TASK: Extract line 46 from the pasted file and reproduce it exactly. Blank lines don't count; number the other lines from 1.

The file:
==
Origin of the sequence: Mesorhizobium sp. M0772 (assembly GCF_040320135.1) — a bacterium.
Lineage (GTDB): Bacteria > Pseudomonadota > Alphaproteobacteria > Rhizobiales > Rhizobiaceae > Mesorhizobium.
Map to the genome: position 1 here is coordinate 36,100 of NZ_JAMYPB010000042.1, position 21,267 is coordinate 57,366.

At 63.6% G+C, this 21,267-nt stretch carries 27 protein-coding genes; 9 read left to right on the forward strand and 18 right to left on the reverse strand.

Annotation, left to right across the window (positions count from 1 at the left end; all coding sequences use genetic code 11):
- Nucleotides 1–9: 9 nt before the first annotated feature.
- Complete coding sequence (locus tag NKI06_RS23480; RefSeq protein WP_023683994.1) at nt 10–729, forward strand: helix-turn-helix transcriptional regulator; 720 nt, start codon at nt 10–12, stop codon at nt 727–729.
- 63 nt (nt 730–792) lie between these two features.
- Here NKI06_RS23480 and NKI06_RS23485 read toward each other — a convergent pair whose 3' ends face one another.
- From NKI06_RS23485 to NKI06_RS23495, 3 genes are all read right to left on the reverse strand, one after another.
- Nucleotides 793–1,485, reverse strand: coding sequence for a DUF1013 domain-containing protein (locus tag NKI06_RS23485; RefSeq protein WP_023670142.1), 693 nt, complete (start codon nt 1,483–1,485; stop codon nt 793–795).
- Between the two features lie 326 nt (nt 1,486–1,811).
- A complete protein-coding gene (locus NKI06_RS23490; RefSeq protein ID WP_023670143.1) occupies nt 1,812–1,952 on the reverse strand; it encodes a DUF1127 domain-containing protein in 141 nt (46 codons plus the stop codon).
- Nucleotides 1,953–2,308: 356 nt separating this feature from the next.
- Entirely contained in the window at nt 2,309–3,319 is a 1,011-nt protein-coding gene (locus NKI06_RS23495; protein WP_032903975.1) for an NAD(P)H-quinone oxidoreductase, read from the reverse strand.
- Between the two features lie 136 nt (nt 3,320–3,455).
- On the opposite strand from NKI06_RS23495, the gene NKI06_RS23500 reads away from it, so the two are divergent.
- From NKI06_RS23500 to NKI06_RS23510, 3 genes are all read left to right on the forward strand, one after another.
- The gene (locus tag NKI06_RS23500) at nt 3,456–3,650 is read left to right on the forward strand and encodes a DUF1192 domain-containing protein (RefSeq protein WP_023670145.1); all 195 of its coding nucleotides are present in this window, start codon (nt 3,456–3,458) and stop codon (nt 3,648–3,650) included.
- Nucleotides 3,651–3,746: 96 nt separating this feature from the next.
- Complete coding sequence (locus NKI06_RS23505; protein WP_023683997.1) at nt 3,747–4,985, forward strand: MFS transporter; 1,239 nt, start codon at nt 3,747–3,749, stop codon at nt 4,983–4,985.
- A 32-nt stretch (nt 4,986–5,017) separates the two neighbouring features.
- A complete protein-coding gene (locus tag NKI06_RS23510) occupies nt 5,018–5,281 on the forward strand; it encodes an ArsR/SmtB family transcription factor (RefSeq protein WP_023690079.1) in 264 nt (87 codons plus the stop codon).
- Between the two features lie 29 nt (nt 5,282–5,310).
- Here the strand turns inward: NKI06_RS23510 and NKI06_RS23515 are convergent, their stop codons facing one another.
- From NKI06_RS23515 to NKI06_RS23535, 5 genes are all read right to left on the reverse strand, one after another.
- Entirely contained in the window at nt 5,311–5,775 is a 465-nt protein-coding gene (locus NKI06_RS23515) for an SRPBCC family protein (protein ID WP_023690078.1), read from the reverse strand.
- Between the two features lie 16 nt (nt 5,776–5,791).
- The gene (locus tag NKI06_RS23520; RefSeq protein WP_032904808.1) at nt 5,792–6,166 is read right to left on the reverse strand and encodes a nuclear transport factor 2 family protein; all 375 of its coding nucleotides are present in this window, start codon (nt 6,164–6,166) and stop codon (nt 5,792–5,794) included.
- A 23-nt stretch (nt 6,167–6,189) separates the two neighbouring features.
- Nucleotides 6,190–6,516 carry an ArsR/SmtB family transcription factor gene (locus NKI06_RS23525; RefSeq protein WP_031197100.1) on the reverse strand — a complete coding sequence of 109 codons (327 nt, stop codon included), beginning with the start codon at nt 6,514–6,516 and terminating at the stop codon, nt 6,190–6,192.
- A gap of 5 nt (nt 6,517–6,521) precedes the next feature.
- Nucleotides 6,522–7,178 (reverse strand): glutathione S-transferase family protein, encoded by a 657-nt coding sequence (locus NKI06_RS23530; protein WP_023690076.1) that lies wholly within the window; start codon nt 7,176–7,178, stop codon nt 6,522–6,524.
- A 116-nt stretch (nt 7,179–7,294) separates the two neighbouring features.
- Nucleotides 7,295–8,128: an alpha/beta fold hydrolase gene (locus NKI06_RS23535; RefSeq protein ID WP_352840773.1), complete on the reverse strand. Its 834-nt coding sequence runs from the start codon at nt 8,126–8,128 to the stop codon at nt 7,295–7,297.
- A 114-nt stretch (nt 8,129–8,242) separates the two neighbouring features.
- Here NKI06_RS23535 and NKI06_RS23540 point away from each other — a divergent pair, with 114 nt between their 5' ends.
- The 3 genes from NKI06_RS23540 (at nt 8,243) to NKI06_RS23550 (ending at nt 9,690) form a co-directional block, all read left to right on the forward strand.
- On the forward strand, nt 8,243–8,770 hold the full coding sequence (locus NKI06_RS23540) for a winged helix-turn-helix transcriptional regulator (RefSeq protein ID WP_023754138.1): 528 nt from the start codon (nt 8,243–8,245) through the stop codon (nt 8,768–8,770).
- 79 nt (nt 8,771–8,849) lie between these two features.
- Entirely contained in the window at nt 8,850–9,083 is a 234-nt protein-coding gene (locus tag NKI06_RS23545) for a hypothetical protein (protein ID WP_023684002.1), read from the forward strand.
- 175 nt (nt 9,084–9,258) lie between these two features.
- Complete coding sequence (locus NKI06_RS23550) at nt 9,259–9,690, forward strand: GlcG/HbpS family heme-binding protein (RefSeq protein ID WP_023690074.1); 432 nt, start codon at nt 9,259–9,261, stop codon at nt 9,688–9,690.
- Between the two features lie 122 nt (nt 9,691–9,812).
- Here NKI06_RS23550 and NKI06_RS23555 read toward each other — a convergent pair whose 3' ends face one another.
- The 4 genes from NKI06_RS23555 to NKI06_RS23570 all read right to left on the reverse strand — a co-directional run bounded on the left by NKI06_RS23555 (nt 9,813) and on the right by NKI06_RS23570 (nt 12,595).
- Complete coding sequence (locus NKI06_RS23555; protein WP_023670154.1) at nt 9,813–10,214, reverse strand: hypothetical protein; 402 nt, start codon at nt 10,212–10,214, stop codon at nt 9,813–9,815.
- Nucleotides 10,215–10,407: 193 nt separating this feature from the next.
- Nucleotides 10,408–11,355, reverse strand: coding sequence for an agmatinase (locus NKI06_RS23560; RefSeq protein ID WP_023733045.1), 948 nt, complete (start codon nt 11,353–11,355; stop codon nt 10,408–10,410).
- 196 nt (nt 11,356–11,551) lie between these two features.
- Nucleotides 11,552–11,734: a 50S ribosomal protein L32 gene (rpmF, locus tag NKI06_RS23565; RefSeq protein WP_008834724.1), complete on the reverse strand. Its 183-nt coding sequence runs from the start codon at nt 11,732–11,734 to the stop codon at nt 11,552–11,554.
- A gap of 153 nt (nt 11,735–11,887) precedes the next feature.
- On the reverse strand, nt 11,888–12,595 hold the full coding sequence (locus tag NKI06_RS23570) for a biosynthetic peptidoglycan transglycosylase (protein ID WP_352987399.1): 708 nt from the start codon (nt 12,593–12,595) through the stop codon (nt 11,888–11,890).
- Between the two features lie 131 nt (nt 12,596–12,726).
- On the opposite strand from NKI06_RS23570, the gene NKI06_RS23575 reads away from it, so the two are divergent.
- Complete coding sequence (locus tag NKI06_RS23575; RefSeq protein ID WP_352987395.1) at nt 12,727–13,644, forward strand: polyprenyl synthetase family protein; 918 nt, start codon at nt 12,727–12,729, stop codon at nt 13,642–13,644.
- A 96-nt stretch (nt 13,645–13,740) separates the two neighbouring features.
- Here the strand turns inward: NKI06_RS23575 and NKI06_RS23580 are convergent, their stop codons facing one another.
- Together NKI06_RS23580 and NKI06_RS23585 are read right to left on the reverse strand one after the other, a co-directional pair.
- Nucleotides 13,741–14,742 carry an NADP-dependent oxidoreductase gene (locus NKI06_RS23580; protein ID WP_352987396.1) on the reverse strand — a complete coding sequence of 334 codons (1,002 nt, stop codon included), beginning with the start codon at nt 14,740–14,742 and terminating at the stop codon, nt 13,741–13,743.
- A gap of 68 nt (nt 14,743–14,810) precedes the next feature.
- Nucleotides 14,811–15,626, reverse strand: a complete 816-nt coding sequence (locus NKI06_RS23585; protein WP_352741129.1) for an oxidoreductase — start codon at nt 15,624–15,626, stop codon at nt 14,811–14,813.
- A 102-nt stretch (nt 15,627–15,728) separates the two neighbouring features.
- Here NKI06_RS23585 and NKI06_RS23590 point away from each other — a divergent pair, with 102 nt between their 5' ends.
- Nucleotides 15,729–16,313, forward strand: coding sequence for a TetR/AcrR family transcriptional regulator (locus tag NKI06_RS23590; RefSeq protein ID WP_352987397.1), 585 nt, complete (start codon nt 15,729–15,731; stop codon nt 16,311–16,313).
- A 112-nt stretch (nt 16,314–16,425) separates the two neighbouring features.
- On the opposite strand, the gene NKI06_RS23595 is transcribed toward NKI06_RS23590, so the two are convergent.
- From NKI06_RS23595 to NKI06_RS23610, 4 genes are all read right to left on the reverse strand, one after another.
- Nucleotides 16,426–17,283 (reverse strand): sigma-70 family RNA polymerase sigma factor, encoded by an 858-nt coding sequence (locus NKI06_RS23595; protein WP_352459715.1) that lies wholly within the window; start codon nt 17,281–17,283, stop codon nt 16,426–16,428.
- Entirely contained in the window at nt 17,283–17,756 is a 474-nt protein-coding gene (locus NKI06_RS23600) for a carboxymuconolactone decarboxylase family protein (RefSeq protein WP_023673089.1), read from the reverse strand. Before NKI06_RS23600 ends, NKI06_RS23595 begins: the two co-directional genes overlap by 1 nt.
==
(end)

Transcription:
- The 4 genes from NKI06_RS23555 to NKI06_RS23570 all read right to left on the reverse strand — a co-directional run bounded on the left by NKI06_RS23555 (nt 9,813) and on the right by NKI06_RS23570 (nt 12,595).